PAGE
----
A Twitter user @JoshuaMaddux has been making rounds in the news after he spotted Facebook’s iPhone app using the device’s camera when not required. His tweet was picked up by TNW, who were able to reproduce the issue on their iPhone.
Found a @facebook #security & #privacy issue. When the app is open it actively uses the camera. I found a bug in the app that lets you see the camera open behind your feed. Note that I had the camera pointed at the carpet. pic.twitter.com/B8b9oE1nbl
— Joshua Maddux (@JoshuaMaddux) November 10, 2019
Joshua notes that the bug “lets you see the camera open behind your feed.” The said issue specifically comes up when someone closes a photo or video in their feed on iPhones (mostly running iOS 13.2.2) by swiping down.
Things are normal on devices with lower iOS versions, including 13.1.3 and iOS 12, he said after testing five iPhones. However, a user @custard_guts claims to have reproduced it on his iPhone 8 running iOS 13.1.3.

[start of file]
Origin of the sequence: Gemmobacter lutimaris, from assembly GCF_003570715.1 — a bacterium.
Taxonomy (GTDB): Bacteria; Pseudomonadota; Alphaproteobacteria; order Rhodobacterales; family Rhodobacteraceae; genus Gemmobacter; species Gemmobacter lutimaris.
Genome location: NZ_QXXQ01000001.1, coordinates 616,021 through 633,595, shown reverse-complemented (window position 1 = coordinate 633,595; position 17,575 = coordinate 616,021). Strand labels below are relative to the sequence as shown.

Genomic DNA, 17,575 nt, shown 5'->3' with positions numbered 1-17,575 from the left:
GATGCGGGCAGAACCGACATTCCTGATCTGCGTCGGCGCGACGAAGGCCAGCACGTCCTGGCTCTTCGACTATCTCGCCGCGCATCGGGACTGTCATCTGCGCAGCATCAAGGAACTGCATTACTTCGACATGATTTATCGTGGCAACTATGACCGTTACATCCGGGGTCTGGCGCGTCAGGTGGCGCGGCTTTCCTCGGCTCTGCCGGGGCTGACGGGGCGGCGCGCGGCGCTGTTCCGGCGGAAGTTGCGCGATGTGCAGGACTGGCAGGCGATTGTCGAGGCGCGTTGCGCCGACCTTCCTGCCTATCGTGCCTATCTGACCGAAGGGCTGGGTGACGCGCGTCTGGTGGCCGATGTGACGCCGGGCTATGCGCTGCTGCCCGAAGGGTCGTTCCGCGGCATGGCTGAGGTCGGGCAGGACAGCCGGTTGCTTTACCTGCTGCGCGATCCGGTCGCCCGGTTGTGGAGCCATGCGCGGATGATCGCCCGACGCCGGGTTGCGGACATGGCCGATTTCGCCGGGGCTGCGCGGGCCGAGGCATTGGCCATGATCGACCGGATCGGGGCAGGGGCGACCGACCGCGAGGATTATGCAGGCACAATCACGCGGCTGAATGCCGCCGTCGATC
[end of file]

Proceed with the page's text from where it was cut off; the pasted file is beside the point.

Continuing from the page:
In most cases, the Facebook app already has permission to access the device’s camera and microphone. So, using the same whenever it wants shouldn’t be a problem.
But the said issue can’t be reproduced on devices where these permissions have been revoked. In such a situation, the area where the camera footage is present appears black.
While trying to reproduce the issue on my iPhone SE running iOS 13.2.2, I could find only the black area instead of the camera footage. This happened even after I specifically enabled the camera and mic permissions.
So, Facebook is spying on us?
Now, at first, this looks like some privacy concern on the part of Facebook that is allegedly trying to slurp video footage off users’ iPhones, possibly to capture their reactions while looking at photos. But giving it a second thought makes us realize that it could merely be a careless coding slip.
As noted by some users, the camera thing seems to be the “Add Story” interface taking a peek because of misalignment in the UI. According to the user @Will Hackett, it could be “the swipe action preparing the camera so that it’s available quickly.” He suggests using mitmproxy to intercept the traffic for further investigation.
It still can’t be said whether it is a bug or a feature. But surely it has triggered privacy talks, jokes, and leg-pulling on social media. If it actually is a spying thing, then Facebook has failed us real bad.